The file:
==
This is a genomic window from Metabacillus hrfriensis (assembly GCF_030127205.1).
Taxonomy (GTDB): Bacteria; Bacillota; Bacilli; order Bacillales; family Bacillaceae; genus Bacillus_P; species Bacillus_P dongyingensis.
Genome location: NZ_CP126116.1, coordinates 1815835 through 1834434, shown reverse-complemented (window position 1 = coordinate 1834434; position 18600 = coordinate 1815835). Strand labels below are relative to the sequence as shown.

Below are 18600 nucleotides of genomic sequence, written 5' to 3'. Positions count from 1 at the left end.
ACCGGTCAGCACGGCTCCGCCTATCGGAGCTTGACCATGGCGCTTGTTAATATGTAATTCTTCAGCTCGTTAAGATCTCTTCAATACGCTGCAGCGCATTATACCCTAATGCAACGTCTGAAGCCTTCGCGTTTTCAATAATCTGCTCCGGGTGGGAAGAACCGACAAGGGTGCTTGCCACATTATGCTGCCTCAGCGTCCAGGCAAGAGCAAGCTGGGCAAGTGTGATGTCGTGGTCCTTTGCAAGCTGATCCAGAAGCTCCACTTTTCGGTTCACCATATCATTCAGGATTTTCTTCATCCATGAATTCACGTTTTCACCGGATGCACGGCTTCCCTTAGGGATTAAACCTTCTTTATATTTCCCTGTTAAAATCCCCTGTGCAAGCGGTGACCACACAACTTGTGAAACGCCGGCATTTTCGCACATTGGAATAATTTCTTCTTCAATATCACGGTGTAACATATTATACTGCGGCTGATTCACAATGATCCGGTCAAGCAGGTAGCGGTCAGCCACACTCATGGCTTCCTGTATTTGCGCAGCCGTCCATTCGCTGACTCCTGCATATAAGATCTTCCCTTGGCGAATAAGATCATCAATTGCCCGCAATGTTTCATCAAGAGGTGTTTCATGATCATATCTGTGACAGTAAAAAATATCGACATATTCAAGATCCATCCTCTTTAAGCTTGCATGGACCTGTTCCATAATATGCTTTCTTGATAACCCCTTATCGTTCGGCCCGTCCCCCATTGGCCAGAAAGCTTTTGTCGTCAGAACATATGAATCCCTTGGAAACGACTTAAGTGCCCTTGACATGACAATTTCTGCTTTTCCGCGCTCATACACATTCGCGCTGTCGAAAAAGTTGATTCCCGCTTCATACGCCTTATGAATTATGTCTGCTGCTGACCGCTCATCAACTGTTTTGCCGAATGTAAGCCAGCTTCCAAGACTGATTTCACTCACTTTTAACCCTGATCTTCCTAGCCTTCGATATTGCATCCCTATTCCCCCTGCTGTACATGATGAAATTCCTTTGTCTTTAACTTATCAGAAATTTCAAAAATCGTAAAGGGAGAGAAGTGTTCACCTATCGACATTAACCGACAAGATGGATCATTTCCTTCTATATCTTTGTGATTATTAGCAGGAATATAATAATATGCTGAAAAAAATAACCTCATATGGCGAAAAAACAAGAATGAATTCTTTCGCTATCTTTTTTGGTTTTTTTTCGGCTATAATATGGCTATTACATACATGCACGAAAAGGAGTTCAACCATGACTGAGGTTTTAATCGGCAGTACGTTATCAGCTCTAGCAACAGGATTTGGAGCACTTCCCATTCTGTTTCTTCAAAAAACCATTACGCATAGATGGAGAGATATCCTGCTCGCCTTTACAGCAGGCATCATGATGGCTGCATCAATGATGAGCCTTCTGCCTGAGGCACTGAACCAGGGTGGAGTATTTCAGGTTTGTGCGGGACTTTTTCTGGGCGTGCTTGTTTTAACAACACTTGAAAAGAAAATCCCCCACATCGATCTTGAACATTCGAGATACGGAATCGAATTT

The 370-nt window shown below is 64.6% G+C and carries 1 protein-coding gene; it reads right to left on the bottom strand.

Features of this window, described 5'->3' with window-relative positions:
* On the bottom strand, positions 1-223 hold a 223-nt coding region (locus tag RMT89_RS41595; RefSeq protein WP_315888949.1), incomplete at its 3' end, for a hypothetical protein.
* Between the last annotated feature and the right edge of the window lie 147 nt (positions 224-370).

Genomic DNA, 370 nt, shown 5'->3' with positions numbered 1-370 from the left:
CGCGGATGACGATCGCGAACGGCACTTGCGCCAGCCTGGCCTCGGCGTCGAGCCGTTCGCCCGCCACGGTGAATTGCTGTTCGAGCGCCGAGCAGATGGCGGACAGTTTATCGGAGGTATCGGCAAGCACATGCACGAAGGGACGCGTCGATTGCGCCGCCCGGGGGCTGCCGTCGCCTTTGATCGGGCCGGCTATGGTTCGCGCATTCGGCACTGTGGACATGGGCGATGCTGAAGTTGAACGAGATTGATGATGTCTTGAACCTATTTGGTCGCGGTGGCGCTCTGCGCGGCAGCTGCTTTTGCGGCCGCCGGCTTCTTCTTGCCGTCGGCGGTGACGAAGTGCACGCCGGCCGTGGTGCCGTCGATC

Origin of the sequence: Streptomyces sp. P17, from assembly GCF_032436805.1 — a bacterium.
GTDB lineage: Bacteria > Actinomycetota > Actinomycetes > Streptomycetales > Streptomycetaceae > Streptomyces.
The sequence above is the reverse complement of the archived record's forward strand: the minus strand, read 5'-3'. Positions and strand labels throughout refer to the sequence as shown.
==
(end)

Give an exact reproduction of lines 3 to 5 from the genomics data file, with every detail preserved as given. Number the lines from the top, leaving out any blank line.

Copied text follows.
Genome location: NZ_CP126116.1, coordinates 1815835 through 1834434, shown reverse-complemented (window position 1 = coordinate 1834434; position 18600 = coordinate 1815835). Strand labels below are relative to the sequence as shown.

Below are 18600 nucleotides of genomic sequence, written 5' to 3'. Positions count from 1 at the left end.
ACCGGTCAGCACGGCTCCGCCTATCGGAGCTTGACCATGGCGCTTGTTAATATGTAATTCTTCAGCTCGTTAAGATCTCTTCAATACGCTGCAGCGCATTATACCCTAATGCAACGTCTGAAGCCTTCGCGTTTTCAATAATCTGCTCCGGGTGGGAAGAACCGACAAGGGTGCTTGCCACATTATGCTGCCTCAGCGTCCAGGCAAGAGCAAGCTGGGCAAGTGTGATGTCGTGGTCCTTTGCAAGCTGATCCAGAAGCTCCACTTTTCGGTTCACCATATCATTCAGGATTTTCTTCATCCATGAATTCACGTTTTCACCGGATGCACGGCTTCCCTTAGGGATTAAACCTTCTTTATATTTCCCTGTTAAAATCCCCTGTGCAAGCGGTGACCACACAACTTGTGAAACGCCGGCATTTTCGCACATTGGAATAATTTCTTCTTCAATATCACGGTGTAACATATTATACTGCGGCTGATTCACAATGATCCGGTCAAGCAGGTAGCGGTCAGCCACACTCATGGCTTCCTGTATTTGCGCAGCCGTCCATTCGCTGACTCCTGCATATAAGATCTTCCCTTGGCGAATAAGATCATCAATTGCCCGCAATGTTTCATCAAGAGGTGTTTCATGATCATATCTGTGACAGTAAAAAATATCGACATATTCAAGATCCATCCTCTTTAAGCTTGCATGGACCTGTTCCATAATATGCTTTCTTGATAACCCCTTATCGTTCGGCCCGTCCCCCATTGGCCAGAAAGCTTTTGTCGTCAGAACATATGAATCCCTTGGAAACGACTTAAGTGCCCTTGACATGACAATTTCTGCTTTTCCGCGCTCATACACATTCGCGCTGTCGAAAAAGTTGATTCCCGCTTCATACGCCTTATGAATTATGTCTGCTGCTGACCGCTCATCAACTGTTTTGCCGAATGTAAGCCAGCTTCCAAGACTGATTTCACTCACTTTTAACCCTGATCTTCCTAGCCTTCGATATTGCATCCCTATTCCCCCTGCTGTACATGATGAAATTCCTTTGTCTTTAACTTATCAGAAATTTCAAAAATCGTAAAGGGAGAGAAGTGTTCACCTATCGACATTAACCGACAAGATGGATCATTTCCTTCTATATCTTTGTGATTATTAGCAGGAATATAATAATATGCTGAAAAAAATAACCTCATATGGCGAAAAAACAAGAATGAATTCTTTCGCTATCTTTTTTGGTTTTTTTTCGGCTATAATATGGCTATTACATACATGCACGAAAAGGAGTTCAACCATGACTGAGGTTTTAATCGGCAGTACGTTATCAGCTCTAGCAACAGGATTTGGAGCACTTCCCATTCTGTTTCTTCAAAAAACCATTACGCATAGATGGAGAGATATCCTGCTCGCCTTTACAGCAGGCATCATGATGGCTGCATCAATGATGAGCCTTCTGCCTGAGGCACTGAACCAGGGTGGAGTATTTCAGGTTTGTGCGGGACTTTTTCTGGGCGTGCTTGTTTTAACAACACTTGAAAAGAAAATCCCCCACATCGATCTTGAACATTCGAGATACGGAATCGAATTT